A little piece of a long-dead artist is coming back to life in New York this fall when Diemut Strebe’s creepy living copy of Vincent van Gogh’s ear makes its New York debut at Ronald Feldman Fine Arts.
Titled Sugababe, the ear was created using genetic samples Strebe collected from Lieuwe van Gogh, the great-great-grandson of Theo van Gogh, the Post-Impressionist artist‘s brother. Strebe used computer imaging technology to recreate the ear’s shape based on its appearance in van Gogh’s self-portraits, and a computer processor the simulates nerve pulses allegedly allows the ear to hear.
“I’m not sure that everyone understands the full scientific and biological implications,” the artist writes. “The scientific approach is based on the Theseus’s paradox by Plutarch… He asked if a ship would be the same ship if all its parts were replaced. This paradox is brought into a 21st-century context by using a living cell line (from Lieuwe van Gogh) in which we replaced (at least as a proof of principle) his natural DNA with historical and synthesized DNA.”
Perhaps the most famous detached body part in all of art history, van Gogh allegedly cut off his ear when he had a mental breakdown, although some German historians now think Paul Gauguin may have cut off van Gogh’s ear with a rapier following a heated argument between the two artists, according to the book Van Goghs Ohr: Paul Gauguin und der Pakt des Schweigens (Van Gogh’s Ear: Paul Gauguin and the Pact of Silence). Though the ear has been recreated, scientists haven’t been able to slow the fading of van Gogh’s paintings.
The scientifically-minded show also includes Social Sculpture: The Scent of Joseph Beuys, a scent-based piece inspired by the German Fluxus artist’s 1974 performance at René Block’s gallery in New York titled, I Like America and America Likes Me. With the help of International Flavors & Fragrances Inc., Strebe has reduced Beuys‘s original work into seven scents, like “gallery” and “coyote,” which are meant to evoke Beuys‘s experience living for a week with a wild coyote in the gallery space.
Diemut Strebe’s “Free Radicals: Sugababe & Other Works” is on view at Ronald Feldman Fine Arts, 31 Mercer Street, New York, November 7–December 5, 2015.
Born in Queens, NY, Robert Mapplethorpe attended classes at Parsons School of Design while he was a teenager, working mostly with collage and mixed media. There he met fellow artist and musician Patti Smith, who posed in some of his earliest portraits of famous figures, and developed his love of photography as a medium separate from his collages.
In the late 1960’s he worked as a photographer for Andy Warhol‘s Interview magazine. Mapplethorpe began taking Polaroids of his family, friends, and public personalities regularly, and in the late 1970s, focused primarily on intimate, sexually charged images, which is what brought Mapplethorpe significant critical attention. Mapplethorpe later did a series on female bodybuilder Lisa Lyons, as well as images of dramatic, classical nudes, carefully composed still lifes, and engaging portraits.
In 1986, he was diagnosed with AIDS, and over the next three years, continued to photograph fervently. He also established the Robert Mapplethorpe Foundation, dedicated to supporting photography and AIDS research. He had his first major American retrospective at the Whitney Museum of American Art in 1988, just a year before his death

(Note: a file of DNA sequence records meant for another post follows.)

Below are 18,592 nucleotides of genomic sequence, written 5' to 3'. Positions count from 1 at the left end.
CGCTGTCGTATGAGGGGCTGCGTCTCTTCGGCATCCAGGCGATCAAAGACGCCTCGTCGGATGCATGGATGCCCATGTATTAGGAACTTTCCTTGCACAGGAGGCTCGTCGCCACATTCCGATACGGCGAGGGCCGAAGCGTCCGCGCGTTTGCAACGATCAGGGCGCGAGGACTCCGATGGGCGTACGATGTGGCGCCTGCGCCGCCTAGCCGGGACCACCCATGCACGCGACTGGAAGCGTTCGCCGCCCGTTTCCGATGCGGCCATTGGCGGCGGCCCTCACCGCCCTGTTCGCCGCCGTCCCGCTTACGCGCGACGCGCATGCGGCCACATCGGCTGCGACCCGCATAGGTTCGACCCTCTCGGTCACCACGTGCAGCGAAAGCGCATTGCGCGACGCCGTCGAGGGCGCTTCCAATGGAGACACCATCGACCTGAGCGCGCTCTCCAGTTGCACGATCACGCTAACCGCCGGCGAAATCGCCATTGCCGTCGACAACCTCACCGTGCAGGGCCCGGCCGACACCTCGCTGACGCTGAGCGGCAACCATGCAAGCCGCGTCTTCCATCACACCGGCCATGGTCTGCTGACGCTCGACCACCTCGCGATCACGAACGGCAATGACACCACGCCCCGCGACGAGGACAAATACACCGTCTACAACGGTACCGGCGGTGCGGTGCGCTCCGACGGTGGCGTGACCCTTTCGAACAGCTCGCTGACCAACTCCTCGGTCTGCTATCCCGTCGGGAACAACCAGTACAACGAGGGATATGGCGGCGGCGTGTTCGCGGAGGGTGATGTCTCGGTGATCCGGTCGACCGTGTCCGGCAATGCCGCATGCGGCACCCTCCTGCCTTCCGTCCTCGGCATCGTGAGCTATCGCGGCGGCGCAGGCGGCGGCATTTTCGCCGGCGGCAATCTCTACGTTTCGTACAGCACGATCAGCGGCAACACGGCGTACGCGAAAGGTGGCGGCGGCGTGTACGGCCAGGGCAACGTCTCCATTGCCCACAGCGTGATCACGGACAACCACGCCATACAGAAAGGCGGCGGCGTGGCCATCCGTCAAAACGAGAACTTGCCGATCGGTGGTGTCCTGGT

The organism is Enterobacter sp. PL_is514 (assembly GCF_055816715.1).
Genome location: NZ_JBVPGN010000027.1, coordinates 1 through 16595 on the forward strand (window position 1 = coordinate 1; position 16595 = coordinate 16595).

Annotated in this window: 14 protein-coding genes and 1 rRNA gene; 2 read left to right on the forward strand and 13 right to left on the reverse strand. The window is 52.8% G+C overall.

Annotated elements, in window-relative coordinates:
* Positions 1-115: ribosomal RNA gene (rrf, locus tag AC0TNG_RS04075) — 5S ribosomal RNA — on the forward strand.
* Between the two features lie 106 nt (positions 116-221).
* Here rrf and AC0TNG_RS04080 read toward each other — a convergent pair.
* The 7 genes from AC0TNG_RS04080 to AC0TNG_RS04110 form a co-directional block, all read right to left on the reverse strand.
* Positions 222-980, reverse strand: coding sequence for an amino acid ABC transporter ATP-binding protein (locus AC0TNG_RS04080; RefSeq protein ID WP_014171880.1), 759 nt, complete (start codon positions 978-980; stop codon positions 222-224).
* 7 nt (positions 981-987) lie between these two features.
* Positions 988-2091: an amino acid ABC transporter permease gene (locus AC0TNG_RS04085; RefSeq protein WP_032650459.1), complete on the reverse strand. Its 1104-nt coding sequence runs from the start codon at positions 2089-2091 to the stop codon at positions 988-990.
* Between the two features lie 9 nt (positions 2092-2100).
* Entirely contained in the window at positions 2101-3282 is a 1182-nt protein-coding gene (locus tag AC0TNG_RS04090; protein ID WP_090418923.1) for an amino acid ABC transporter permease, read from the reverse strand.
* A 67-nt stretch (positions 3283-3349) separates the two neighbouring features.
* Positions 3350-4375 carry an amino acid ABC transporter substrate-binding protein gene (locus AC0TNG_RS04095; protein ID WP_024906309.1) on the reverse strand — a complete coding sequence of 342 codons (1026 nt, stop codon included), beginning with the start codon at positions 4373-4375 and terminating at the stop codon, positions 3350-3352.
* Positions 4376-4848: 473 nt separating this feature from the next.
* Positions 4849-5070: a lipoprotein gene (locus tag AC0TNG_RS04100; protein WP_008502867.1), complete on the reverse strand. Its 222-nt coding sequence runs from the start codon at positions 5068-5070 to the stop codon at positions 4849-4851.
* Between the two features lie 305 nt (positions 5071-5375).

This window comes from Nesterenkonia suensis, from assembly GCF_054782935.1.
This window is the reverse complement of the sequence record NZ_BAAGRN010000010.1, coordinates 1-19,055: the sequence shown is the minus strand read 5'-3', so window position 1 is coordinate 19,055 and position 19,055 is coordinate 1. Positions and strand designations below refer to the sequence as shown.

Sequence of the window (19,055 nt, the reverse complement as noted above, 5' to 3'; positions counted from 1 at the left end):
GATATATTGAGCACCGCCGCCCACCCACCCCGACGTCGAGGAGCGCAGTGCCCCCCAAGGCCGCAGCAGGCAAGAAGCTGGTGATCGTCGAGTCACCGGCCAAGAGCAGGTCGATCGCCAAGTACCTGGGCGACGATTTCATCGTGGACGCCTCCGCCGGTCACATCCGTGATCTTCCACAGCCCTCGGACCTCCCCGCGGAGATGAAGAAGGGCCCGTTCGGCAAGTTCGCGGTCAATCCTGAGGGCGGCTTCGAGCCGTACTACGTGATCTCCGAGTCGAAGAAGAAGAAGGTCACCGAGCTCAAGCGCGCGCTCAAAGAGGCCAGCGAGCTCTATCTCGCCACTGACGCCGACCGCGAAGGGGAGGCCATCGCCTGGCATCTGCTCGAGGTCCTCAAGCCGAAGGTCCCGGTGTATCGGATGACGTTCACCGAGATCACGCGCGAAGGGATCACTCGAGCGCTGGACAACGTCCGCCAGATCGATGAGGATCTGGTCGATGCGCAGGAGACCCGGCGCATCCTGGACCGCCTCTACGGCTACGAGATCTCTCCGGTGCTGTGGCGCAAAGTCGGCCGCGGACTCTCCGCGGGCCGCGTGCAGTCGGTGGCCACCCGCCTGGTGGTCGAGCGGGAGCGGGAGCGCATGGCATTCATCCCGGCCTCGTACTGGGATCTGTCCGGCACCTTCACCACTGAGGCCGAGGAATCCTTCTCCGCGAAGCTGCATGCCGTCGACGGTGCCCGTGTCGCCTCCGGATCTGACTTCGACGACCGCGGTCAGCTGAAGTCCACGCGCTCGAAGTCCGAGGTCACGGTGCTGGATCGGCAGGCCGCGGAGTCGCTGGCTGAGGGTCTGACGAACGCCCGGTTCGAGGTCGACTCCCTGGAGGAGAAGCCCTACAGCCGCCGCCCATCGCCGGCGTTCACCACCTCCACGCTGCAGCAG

Auction houses have been rolling out a steady stream of blockbuster consignments in recent weeks as the art world braces for what is perhaps the biggest trophy season yet. Works on the block include a nine figure Modigliani nude at Christie’s and the $500 million fully guaranteed collection of former Sotheby’s chairman A. Alfred Taubman at Sotheby’s—the highest estimated single-owner sale in history.
It’s a sign of how hot the current market is that buyers are willing to part with a number of rare blue-chip lots while also securing hefty guarantees either directly from the auction houses or via outside guarantors who have stepped up to the plate. One recent report concludes that $1 billion, or roughly half, of the $2 billion worth of art on offer this season has already been sold, due to guarantees.
Christie’s continues to shake up the sale schedule with the addition of another powerhouse hybrid sale of Impressionist and contemporary art, titled “The Artist’s Muse” on Monday November 9, creating a ripple effect of date shifts that will now see Phillips holding the first Sunday evening sale of 20th Century and contemporary art on November 8 to jump-start the week.
Sotheby’s meanwhile is adhering to the traditional model of holding its major Impressionist and modern evening sale in the first week of the month (November 5), although the sheer scope of the Taubman collection—about 500 lots in all—also necessitated an additional evening sale of roughly 75 of the best works. On November 4, “Masterworks: The Collection of A. Alfred Taubman” will open the auction series.
Read on for a selection of highlights, and don’t miss artnet News’ coverage of the highly-anticipated evening sales.
Wednesday, November 4:
Sotheby’s “Masterworks: The Collection of A. Alfred Taubman“
Sotheby’s is poised to break the auction record for Frank Stella with this mesmerizing example from the Taubman collection: Delaware Crossing (1961) is estimated at $8 million to $12 million. If it makes it to even the low end of the presale estimate, it will have exceeded the current $6.6 million record set for the artist in 2014.
Thursday, November 5:
Sotheby’s Impressionist and Modern Art Evening Sale.
Sotheby’s Impressionist and modern expert Simon Shaw called this van Gogh landscape the “great jewel” of Belgian collectors Louis and Evelyn Franck, whose collection—which also includes a rare blue period Picasso and important works by James Ensor—is the centerpiece of the Impressionist and evening sale. Van Gogh painted Paysage sous un ciel mouvementé in Arles in 1889, just a month before he checked himself into an asylum at Saint-Rémy.
Picasso’s La Gommeuse (1901), which hails from the collection of art and wine aficionado Bill Koch, is a blue period portrait that was painted when the artist was only 19 years old. It also has an intriguing back story including a long-hidden painting underneath the lining that Koch uncovered during conservation efforts in 2000.
Wednesday, November 11:
Sotheby’s Contemporary Art Evening Sale
Sotheby’s is offering a rare Cy Twombly “blackboard” painting this fall—one of the few remaining in private hands—with an asking price around $60 million.